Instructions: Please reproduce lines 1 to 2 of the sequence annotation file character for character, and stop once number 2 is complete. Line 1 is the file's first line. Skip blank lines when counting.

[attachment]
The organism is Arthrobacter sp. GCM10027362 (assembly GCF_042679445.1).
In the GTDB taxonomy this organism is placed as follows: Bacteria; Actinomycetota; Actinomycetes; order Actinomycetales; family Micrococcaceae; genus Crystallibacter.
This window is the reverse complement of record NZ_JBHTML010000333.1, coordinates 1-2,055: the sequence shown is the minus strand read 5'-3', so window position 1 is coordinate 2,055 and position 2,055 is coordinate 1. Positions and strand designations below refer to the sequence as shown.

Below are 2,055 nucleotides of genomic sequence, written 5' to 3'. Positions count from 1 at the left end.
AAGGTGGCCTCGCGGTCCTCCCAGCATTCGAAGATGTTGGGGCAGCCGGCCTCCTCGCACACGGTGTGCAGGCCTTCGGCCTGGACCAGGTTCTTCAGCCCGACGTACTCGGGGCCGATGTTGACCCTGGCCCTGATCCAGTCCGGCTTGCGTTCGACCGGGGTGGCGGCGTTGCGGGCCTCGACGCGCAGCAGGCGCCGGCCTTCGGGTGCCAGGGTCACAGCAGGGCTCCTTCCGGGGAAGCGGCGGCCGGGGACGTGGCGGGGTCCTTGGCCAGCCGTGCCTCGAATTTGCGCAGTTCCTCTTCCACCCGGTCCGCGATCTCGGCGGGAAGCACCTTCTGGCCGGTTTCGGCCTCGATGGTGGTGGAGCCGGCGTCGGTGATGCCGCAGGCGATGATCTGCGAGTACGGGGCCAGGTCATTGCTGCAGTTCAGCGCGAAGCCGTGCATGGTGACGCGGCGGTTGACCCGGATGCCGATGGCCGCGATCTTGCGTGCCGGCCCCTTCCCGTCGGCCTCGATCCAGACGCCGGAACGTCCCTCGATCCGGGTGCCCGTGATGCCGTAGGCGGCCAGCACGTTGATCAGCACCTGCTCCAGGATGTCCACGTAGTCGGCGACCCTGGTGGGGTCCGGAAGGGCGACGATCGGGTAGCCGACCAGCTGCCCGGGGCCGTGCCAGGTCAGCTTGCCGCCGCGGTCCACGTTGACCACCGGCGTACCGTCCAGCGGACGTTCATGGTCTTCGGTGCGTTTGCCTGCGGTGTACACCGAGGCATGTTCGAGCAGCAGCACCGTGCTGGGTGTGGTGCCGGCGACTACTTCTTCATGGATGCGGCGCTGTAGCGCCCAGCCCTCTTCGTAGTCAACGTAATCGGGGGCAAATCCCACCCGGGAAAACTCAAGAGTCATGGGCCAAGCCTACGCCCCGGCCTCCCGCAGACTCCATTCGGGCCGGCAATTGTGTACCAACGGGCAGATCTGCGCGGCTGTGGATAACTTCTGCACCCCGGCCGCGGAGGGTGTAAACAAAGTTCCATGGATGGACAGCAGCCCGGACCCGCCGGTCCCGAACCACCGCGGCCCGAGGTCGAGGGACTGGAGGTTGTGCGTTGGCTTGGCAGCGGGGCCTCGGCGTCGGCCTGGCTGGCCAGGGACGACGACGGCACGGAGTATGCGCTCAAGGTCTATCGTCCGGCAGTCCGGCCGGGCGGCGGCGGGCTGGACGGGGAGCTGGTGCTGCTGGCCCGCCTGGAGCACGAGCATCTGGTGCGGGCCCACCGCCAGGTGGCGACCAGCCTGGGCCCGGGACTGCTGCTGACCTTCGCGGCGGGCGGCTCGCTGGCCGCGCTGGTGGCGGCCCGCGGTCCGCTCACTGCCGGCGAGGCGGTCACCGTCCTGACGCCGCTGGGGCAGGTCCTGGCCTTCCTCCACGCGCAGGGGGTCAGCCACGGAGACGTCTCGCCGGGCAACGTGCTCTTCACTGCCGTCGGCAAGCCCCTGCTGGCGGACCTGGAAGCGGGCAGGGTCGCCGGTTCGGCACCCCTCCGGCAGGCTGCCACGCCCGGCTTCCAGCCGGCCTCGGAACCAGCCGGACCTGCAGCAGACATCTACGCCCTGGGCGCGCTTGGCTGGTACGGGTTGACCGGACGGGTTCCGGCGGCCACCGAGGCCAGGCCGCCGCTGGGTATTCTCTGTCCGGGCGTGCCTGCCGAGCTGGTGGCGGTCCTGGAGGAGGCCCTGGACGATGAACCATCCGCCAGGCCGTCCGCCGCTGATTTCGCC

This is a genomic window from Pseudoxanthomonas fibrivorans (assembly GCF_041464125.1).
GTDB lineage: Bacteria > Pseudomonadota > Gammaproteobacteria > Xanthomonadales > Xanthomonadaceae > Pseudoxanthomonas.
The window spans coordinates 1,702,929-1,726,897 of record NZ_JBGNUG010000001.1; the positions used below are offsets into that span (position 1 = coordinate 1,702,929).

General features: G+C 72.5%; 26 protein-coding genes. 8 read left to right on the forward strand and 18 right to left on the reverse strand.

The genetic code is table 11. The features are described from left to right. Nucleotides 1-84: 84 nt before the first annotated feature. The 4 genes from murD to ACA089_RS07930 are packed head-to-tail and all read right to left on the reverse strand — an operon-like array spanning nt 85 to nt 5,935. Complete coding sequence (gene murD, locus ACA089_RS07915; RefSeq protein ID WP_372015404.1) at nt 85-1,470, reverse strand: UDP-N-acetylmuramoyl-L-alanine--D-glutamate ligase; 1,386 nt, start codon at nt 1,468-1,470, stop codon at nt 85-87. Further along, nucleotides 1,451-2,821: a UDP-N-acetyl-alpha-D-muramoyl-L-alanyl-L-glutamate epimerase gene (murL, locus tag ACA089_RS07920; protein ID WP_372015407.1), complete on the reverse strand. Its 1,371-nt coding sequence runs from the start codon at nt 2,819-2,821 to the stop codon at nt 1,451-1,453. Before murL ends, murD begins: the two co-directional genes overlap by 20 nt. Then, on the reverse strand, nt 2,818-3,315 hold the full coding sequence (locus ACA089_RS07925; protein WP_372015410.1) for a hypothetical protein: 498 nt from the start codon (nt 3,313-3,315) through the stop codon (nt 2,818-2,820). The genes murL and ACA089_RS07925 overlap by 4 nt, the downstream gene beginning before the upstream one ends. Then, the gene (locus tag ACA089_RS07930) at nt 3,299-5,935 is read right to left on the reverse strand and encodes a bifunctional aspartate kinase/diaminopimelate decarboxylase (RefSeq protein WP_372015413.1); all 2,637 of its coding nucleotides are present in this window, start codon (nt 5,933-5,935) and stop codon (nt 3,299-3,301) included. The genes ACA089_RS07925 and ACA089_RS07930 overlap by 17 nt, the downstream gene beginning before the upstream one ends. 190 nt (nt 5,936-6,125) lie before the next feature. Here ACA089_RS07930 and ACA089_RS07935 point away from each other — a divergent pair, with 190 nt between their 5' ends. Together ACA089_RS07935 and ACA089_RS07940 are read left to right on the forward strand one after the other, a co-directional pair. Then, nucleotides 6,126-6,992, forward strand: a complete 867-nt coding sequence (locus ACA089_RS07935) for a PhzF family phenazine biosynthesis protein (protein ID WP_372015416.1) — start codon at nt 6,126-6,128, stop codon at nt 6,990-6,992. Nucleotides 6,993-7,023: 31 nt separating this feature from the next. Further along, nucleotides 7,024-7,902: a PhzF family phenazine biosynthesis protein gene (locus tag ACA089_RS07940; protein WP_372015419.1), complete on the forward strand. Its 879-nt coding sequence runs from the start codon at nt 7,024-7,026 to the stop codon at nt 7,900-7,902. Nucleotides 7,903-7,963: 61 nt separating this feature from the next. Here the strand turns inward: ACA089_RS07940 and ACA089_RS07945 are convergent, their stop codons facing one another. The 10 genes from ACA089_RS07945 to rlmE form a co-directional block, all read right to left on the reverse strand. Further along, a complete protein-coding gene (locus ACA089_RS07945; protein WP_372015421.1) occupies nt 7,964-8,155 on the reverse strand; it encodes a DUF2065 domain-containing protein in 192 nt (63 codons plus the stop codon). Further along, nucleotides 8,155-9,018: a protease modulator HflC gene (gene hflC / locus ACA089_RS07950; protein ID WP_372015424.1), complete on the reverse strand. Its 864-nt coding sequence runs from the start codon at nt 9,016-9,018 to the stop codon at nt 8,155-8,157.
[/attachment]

The organism is Arthrobacter sp. GCM10027362 (assembly GCF_042679445.1).
In the GTDB taxonomy this organism is placed as follows: Bacteria; Actinomycetota; Actinomycetes; order Actinomycetales; family Micrococcaceae; genus Crystallibacter.